How Hunter-Gatherers Maintained Their Egalitarian Ways
From Psychology Today: “During the 20th century, anthropologists discovered and studied dozens of different hunter-gatherer societies, in various remote parts of the world, who had been nearly untouched by modern influences. Wherever they were found—in Africa, Asia, South America, or elsewhere; in deserts or in jungles—these societies had many characteristics in common. The people lived in small bands, of about 20 to 50 persons (including children) per band, who moved from camp to camp within a relatively circumscribed area to follow the available game and edible vegetation. The people had friends and relatives in neighboring bands and maintained peaceful relationships with neighboring bands. Warfare was unknown to most of these societies, and where it was known it was the result of interactions with warlike groups of people who were not hunter-gatherers. In each of these societies, the dominant cultural ethos was one that emphasized individual autonomy, non-directive childrearing methods, nonviolence, sharing, cooperation, and consensual decision-making. Their core value, which underlay all of the rest, was that of the equality of individuals.
We citizens of a modern democracy claim to believe in equality, but our sense of equality is not even close to that of hunter-gatherers. The hunter-gatherer version of equality meant that each person was equally entitled to food, regardless of his or her ability to find or capture it; so food was shared. It meant that nobody had more wealth than anyone else; so all material goods were shared. It meant that nobody had the right to tell others what to do; so each person made his or her own decisions. It meant that even parents didn’t have the right to order their children around; hence the non-directive childrearing methods that I have discussed in previous posts. It meant that group decisions had to be made by consensus; hence no boss, ‘big man,’ or chief.
If just one anthropologist had reported all this, we might assume that he or she was a starry-eyed romantic who was seeing things that weren’t really there, or was a liar. But many anthropologists, of all political stripes, regarding many different hunter-gatherer cultures, have told the same general story . . .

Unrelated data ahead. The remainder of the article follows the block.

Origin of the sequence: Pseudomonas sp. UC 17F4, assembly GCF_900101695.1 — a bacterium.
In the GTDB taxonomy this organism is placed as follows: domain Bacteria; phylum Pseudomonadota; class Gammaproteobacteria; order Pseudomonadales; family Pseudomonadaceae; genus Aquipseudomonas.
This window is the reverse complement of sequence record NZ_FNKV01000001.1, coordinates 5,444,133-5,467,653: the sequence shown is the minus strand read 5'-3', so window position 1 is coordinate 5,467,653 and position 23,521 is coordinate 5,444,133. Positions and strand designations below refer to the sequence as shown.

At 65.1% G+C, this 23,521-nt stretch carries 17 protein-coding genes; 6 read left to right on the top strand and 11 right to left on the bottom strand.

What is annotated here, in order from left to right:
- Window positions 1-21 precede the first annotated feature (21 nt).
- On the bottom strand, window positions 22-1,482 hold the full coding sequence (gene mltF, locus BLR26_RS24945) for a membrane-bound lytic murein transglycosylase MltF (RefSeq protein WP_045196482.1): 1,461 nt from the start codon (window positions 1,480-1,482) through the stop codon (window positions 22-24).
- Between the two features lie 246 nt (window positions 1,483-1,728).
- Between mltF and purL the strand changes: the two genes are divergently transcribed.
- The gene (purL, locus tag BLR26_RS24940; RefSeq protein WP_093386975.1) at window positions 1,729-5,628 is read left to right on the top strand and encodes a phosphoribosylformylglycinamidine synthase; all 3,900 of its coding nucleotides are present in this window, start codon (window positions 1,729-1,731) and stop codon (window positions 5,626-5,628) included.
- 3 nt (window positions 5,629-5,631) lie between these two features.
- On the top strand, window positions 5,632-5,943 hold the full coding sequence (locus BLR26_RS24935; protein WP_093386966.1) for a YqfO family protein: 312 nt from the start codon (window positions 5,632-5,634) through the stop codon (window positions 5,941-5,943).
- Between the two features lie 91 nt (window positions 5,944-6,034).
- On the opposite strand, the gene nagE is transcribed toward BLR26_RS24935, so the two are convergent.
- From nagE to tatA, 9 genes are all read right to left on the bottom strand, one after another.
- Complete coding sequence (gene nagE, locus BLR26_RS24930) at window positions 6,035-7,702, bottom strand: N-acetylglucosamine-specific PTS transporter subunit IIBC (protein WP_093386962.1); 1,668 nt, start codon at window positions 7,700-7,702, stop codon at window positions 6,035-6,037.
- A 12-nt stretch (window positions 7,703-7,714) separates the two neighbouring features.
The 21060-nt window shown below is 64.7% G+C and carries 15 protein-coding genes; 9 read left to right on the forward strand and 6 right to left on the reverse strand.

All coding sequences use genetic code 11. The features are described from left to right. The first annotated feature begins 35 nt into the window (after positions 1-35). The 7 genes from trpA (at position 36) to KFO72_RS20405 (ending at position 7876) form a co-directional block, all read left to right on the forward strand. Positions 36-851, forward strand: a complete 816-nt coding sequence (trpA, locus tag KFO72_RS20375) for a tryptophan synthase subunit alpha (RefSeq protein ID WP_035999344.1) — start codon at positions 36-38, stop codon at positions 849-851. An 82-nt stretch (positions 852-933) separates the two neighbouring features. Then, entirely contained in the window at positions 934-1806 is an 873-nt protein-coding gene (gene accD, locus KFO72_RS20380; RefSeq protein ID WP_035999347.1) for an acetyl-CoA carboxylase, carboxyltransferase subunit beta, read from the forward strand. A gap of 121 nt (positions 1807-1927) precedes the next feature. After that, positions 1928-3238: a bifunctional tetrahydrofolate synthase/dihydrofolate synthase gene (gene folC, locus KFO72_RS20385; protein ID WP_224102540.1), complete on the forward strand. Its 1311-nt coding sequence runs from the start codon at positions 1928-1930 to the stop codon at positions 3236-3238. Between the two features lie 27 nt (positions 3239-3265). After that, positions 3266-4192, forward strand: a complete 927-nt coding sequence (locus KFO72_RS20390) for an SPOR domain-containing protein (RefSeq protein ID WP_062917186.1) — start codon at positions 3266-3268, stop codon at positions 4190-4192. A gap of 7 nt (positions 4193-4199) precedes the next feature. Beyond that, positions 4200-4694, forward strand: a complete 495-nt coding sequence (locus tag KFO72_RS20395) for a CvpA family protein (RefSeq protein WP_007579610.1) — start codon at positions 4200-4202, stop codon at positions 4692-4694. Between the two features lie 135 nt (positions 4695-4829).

The hunter-gatherer way of life, unlike the agricultural way of life that followed it, apparently depended on intense cooperation and sharing, backed up by a strong egalitarian ethos; so, hunter-gatherers everywhere found ways to maintain a strong egalitarian ethos. Now, back to the main question of this post. How did hunter-gatherers maintain their egalitarian ways? Here are the three theories, which I think are complementary to one another and all correct.
Theory 1: Hunter-gatherers practiced a system of ‘reverse dominance’ that prevented anyone from assuming power over others.
Theory 2: Hunter-gatherers maintained equality by nurturing the playful side of their human nature, and play promotes equality.
Theory 3: Hunter-gatherers maintained their ethos of equality through their childrearing practices, which engendered feelings of trust and acceptance in each new generation.
. . . In sum, my argument here is that the lessons we have to learn from hunter-gatherers are not about our genes but about our culture. Our species clearly has the genetic potential to be peaceful and egalitarian, on the one hand, or to be warlike and despotic, on the other, or anything in between. If the three theories I’ve described here are correct, and if we truly believe in the values of equality and peace and want them to reign once again as the norm for human beings, then we need to find ways to deflate the egos, rather than support the egos, of the despots, bullies, and braggarts among us; make our ways of life more playful; and raise our children in kindly, trusting ways.”
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